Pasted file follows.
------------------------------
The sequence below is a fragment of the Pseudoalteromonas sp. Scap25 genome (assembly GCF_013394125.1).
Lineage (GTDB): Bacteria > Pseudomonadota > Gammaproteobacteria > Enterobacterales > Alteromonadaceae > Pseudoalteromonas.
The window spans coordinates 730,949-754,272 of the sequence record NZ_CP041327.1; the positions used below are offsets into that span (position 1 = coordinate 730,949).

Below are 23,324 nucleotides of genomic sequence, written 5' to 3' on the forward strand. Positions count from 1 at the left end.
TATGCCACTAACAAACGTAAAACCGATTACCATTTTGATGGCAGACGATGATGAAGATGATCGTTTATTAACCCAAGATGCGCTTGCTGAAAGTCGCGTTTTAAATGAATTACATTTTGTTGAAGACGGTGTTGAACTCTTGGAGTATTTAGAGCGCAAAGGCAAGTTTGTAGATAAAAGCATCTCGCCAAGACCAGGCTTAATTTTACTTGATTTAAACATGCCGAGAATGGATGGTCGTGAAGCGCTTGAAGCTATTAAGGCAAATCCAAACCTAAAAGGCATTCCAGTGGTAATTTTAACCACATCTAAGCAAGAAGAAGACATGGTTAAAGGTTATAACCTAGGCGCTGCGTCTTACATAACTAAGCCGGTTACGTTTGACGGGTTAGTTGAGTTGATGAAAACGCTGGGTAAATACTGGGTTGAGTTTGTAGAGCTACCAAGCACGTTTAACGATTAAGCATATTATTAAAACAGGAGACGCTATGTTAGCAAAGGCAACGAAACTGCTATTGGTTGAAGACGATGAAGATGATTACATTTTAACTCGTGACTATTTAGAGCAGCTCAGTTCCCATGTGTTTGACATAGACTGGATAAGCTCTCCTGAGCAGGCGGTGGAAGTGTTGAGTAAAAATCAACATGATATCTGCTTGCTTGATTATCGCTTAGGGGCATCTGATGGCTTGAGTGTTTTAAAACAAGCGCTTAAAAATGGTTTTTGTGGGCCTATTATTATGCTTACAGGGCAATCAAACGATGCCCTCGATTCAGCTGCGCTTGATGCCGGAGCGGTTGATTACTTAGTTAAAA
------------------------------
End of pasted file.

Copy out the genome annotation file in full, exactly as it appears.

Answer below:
The sequence below is a fragment of the Pseudoalteromonas sp. Scap25 genome (assembly GCF_013394125.1).
Lineage (GTDB): Bacteria > Pseudomonadota > Gammaproteobacteria > Enterobacterales > Alteromonadaceae > Pseudoalteromonas.
The window spans coordinates 730,949-754,272 of the sequence record NZ_CP041327.1; the positions used below are offsets into that span (position 1 = coordinate 730,949).

Below are 23,324 nucleotides of genomic sequence, written 5' to 3' on the forward strand. Positions count from 1 at the left end.
TATGCCACTAACAAACGTAAAACCGATTACCATTTTGATGGCAGACGATGATGAAGATGATCGTTTATTAACCCAAGATGCGCTTGCTGAAAGTCGCGTTTTAAATGAATTACATTTTGTTGAAGACGGTGTTGAACTCTTGGAGTATTTAGAGCGCAAAGGCAAGTTTGTAGATAAAAGCATCTCGCCAAGACCAGGCTTAATTTTACTTGATTTAAACATGCCGAGAATGGATGGTCGTGAAGCGCTTGAAGCTATTAAGGCAAATCCAAACCTAAAAGGCATTCCAGTGGTAATTTTAACCACATCTAAGCAAGAAGAAGACATGGTTAAAGGTTATAACCTAGGCGCTGCGTCTTACATAACTAAGCCGGTTACGTTTGACGGGTTAGTTGAGTTGATGAAAACGCTGGGTAAATACTGGGTTGAGTTTGTAGAGCTACCAAGCACGTTTAACGATTAAGCATATTATTAAAACAGGAGACGCTATGTTAGCAAAGGCAACGAAACTGCTATTGGTTGAAGACGATGAAGATGATTACATTTTAACTCGTGACTATTTAGAGCAGCTCAGTTCCCATGTGTTTGACATAGACTGGATAAGCTCTCCTGAGCAGGCGGTGGAAGTGTTGAGTAAAAATCAACATGATATCTGCTTGCTTGATTATCGCTTAGGGGCATCTGATGGCTTGAGTGTTTTAAAACAAGCGCTTAAAAATGGTTTTTGTGGGCCTATTATTATGCTTACAGGGCAATCAAACGATGCCCTCGATTCAGCTGCGCTTGATGCCGGAGCGGTTGATTACTTAGTTAAAA